John Scalzi and Douglas Preston took to the stage on Thursday at this year’s BEA to talk about the future! Do you ever wonder what it would be like for an artificial intelligence to encounter the internet for the first time? Or whether you’d rather live on Mars than have the internet? Or perhaps you’re concerned about how the digital age will affect the next generation? Fear not! This will soothe your worried heart.
Or it might just leave you with new, more complex questions—the future is difficult that way.
The panel began with Scalzi asking Douglas Preston about the AI entity in his new novel, The Kraken Project, and specifically why he chose to model her the way he did. Preston mentioned reading Alan Turing’s famous paper in which he posited that an artificial intelligence would likely have to be taught, rather than emerging with an instant set of knowledge. It would have to grow and develop. He likened it to HAL in 2001 falling back on nursery rhymes as he is switched off, then went on to explain how that fed into his idea for an AI in his novel: “Here we have an AI that’s being given a course of education, and what if she ends up being a really difficult, reckless know-it-all, sixteen-year-old teenage girl? What if her education hasn’t produced an adult?”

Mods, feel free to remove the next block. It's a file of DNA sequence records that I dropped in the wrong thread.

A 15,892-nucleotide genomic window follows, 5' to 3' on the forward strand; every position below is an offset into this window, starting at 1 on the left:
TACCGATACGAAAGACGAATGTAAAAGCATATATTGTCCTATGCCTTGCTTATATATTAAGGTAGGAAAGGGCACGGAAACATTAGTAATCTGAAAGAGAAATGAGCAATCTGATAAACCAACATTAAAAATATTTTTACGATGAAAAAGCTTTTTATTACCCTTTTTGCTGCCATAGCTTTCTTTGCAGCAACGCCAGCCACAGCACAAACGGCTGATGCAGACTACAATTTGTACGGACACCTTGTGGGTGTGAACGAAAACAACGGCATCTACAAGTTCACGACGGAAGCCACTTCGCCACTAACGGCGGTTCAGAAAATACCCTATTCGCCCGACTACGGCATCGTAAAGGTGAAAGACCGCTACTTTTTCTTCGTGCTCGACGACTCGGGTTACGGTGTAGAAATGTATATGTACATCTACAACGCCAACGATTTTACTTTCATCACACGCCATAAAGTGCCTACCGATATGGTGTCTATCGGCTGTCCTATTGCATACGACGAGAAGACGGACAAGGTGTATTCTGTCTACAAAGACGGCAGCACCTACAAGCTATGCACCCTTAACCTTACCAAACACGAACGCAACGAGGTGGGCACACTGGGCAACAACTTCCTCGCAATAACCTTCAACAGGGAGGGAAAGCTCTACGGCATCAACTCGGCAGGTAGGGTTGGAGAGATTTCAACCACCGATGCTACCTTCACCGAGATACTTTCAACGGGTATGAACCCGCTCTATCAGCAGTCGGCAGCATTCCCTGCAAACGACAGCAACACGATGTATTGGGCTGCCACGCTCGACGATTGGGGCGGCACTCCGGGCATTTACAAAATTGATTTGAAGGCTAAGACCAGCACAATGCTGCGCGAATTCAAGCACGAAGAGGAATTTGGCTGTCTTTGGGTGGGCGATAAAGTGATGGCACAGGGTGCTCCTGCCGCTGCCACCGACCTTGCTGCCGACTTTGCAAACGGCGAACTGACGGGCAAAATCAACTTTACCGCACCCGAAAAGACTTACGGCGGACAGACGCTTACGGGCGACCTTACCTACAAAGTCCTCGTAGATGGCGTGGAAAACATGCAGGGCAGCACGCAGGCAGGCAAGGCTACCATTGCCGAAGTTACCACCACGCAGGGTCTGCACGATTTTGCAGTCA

It turns out that his AI (named Dorothy) ends up reaching out for more knowledge when an accident occurs, and runs straight into the questionable arms of the internet. Which, of course, does not go well. “And here she’s horrified and traumatized […] She’s not grown up on the internet the way our kids have. Much of the internet is a wasteland of pornography and violence and hatred.”
They went on to discuss how many depictions of AI have moments of instant sentience—Skynet in the Terminator films suddenly gaining consciousness and deciding to kill all humans. But from a programming standpoint, creating AIs that have to learn is a more realistic (and interesting) avenue to travel. Preston pointed out that humans don’t walk around with the Library of Congress in their brains, so automatically foisting that on a machine didn’t seem plausible.
This naturally brought both authors to smartphones… effectively walking around with the Library of Congress not in your head, but your pocket. Scalzi mentioned his fifteen-year-old daughter, and how her experience growing up is so different compared to his own due to the commonality of all this technology. He remembered having conversations on the phone that lasted an hour when he was young, but his daughter has conversations with multiple friends via text for hours on end. We were left with the question of whether those two experiences were fundamentally different, or simply the same action through different mediums (or some combination). Apparently, his daughter was computer literate before she could read, capable of putting a Reader Rabbit CD in the computer and starting the thing up at 16 months.